Eileen Evelyn Garson, an actress who had been nominated for an Oscar seven
times, had always claimed to be the child of George and Nina Sophia
Garson, born in County Down, North Ireland
on September 29, 1908. However, shortly before she died, her birth certificate was discovered to show she'd been hiding the truth most of her life. She'd actually been born in 1904 in London
to a poor family, where her father died before she was one year old.
She was a good student in her youth, and received a scholarship to go to the University of London, where she earned a B.A. with honors in French and 18th Century Literature. She found a love early on as well, and joined a drama society while during the day she worked at a market research firm.
Greer made her first stage appearance in "Street Scene" where she recieved praise for her ability as an actress. She contiued with theater and eventually starred on stage in "Golden Arrow" opposite Laurence Olivier. Soon afterwards she signed a film contract and headed for Hollywood. Her first film was "Goodbye, Mr. Chips" in 1939, which won her an Oscar nomination. Movie roles came quickly after this, including "Blossoms in the Dust," "Mrs. Parkington" as well as "Mrs. Miniver," which would become her most famous role. She won an Oscar for "Mrs. Miniver," and her acceptance speech for the award is known as the longest one in the history of the Academy Awards, being almost six minutes long.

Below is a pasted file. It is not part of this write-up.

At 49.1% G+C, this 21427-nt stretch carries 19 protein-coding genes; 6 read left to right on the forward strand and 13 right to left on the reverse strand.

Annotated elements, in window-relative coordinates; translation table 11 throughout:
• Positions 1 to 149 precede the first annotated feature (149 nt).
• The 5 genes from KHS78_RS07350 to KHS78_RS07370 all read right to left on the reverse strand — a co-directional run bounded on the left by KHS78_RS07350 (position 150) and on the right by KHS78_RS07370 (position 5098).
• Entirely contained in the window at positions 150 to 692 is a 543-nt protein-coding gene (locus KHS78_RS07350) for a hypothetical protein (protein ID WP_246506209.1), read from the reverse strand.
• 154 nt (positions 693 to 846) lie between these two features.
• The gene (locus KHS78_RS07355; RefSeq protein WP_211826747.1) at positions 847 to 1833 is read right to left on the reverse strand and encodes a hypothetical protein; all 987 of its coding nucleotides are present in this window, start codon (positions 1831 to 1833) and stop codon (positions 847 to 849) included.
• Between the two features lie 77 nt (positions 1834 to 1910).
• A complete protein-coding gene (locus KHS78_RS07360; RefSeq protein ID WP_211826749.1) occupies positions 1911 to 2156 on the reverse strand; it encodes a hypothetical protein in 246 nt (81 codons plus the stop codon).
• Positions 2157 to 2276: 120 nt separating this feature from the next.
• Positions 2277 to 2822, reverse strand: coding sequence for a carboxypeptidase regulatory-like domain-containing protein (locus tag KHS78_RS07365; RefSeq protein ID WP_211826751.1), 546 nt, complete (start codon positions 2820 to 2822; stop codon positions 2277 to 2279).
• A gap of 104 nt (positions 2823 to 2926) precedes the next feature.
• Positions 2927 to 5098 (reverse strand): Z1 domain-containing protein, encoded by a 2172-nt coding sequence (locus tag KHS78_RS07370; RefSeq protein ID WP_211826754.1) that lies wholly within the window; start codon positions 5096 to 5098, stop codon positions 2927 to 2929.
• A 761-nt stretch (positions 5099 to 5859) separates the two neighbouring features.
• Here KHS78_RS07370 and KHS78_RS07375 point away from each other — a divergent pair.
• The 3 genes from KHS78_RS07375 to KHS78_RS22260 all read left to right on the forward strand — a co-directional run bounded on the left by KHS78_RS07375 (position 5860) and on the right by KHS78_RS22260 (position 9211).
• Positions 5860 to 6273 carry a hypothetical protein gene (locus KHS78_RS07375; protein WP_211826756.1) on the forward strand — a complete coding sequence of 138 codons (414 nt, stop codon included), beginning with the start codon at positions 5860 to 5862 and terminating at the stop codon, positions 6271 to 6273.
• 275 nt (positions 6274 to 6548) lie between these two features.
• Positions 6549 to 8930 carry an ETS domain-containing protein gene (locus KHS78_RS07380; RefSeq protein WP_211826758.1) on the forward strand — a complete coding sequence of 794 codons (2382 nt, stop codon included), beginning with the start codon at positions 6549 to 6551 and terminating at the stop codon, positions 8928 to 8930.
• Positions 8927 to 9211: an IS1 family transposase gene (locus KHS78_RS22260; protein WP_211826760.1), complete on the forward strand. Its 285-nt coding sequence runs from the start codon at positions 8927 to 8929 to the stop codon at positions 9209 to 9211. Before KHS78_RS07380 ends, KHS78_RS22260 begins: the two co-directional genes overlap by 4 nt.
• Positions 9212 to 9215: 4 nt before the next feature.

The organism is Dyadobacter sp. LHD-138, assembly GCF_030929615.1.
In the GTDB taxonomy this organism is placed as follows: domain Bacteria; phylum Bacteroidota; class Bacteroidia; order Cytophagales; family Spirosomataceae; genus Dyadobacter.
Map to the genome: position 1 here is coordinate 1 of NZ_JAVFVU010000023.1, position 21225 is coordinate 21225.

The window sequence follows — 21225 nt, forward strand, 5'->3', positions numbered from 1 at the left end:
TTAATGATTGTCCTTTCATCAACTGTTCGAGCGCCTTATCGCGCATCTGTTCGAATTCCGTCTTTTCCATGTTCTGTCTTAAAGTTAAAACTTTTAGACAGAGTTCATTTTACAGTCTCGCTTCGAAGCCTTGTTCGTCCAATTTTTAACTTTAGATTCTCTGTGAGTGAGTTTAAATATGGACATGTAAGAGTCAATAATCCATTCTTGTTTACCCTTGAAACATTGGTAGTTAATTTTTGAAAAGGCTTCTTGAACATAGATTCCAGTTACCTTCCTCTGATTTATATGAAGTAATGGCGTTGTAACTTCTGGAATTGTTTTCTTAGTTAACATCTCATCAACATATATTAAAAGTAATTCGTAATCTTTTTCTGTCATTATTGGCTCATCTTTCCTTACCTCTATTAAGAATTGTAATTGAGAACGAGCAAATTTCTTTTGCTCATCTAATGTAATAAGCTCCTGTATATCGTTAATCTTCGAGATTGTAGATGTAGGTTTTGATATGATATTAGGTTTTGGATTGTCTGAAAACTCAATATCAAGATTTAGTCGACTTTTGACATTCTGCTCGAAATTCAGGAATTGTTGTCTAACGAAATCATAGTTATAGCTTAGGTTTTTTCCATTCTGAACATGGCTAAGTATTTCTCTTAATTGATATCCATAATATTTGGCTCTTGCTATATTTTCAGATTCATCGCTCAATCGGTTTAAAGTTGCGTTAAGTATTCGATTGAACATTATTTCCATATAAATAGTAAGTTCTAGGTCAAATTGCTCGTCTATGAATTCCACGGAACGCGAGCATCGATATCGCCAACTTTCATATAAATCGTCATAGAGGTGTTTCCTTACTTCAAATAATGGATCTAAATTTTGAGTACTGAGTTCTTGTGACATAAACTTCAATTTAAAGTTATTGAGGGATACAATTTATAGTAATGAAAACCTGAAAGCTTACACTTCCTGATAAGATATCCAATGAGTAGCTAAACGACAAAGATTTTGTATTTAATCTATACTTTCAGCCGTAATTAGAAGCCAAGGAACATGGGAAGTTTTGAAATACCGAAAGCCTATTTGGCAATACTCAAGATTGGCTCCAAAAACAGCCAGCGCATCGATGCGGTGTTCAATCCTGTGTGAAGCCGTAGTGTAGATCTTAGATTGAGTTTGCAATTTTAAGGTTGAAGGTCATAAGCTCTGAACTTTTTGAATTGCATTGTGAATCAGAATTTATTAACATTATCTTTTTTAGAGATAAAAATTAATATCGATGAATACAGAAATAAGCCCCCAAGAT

Shortly after "Mrs. Miniver," Garson married actor Richard Ney (fifteen years her junior) who had played her son in the film, though they divorced in 1947.
Her screen career declined after World War II, and though she attempted to regain her popularity, the movies that followed proved lackluster. Eventually she asked to be released from her contract. In 1949 Garson had married Texas cattle rancher Elijah E. "Buddy" Fogelson and the couple had homes in Dallas, Los Angeles, and New Mexico, where Garson became involved in breeding race horses. She did not stop acting altogether, but films following were few and far between. She managed to make one Oscar-nomination-worthy film, playing Eleanor Roosevelt in "Sunrise at Campobello" in 1960.
Garson also continued to make occasional appearances in film and on television in the '60s and '70s, and in 1977 she was given an honorary doctorate by the University of Ulster. She suffered a heart attack in 1980, then underwent a quadruple bypass in 1988. The British government named Greer Garson an honorary Commander of the British Empire in 1993. She died on April 6, 1996 and is buried in Texas.
Movie credits include:
"Pride and Prejudice"
"When Ladies Meet"
"The Law and the Lady"
Help for this node came from reelclassics.com